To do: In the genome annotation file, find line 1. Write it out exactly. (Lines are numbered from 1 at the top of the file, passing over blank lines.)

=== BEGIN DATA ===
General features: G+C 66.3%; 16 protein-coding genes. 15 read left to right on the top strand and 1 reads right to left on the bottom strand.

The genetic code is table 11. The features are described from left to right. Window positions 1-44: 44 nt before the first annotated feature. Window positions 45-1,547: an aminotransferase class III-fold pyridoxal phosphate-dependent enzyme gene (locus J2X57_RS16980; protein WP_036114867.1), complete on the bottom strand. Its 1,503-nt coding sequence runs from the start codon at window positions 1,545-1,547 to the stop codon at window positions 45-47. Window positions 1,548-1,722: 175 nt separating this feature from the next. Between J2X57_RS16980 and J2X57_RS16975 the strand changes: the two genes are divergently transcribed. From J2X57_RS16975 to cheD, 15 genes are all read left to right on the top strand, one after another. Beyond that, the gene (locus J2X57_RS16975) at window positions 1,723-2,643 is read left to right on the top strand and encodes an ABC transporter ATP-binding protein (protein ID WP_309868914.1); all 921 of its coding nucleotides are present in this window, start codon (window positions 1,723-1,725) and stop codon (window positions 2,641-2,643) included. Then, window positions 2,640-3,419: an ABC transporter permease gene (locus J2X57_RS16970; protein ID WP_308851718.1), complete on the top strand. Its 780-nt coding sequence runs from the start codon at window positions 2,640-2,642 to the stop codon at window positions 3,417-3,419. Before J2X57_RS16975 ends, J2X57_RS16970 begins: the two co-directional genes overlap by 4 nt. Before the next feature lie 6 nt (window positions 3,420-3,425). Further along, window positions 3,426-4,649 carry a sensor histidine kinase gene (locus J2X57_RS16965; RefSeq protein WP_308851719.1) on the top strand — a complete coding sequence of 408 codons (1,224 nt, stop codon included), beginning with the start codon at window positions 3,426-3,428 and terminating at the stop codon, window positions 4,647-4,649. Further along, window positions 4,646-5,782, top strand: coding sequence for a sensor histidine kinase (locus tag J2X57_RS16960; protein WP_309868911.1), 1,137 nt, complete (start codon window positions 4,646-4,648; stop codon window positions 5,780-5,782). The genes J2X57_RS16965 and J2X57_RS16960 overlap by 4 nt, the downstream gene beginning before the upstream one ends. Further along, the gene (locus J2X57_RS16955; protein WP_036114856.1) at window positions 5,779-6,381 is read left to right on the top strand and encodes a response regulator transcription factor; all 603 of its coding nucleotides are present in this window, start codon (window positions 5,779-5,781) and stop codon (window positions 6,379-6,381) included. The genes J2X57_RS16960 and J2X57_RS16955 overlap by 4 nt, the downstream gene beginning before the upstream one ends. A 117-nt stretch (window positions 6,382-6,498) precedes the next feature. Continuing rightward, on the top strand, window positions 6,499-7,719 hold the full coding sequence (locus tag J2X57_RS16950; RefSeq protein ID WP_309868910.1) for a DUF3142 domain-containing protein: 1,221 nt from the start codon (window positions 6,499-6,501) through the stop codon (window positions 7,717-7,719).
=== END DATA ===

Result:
General features: G+C 66.3%; 16 protein-coding genes. 15 read left to right on the top strand and 1 reads right to left on the bottom strand.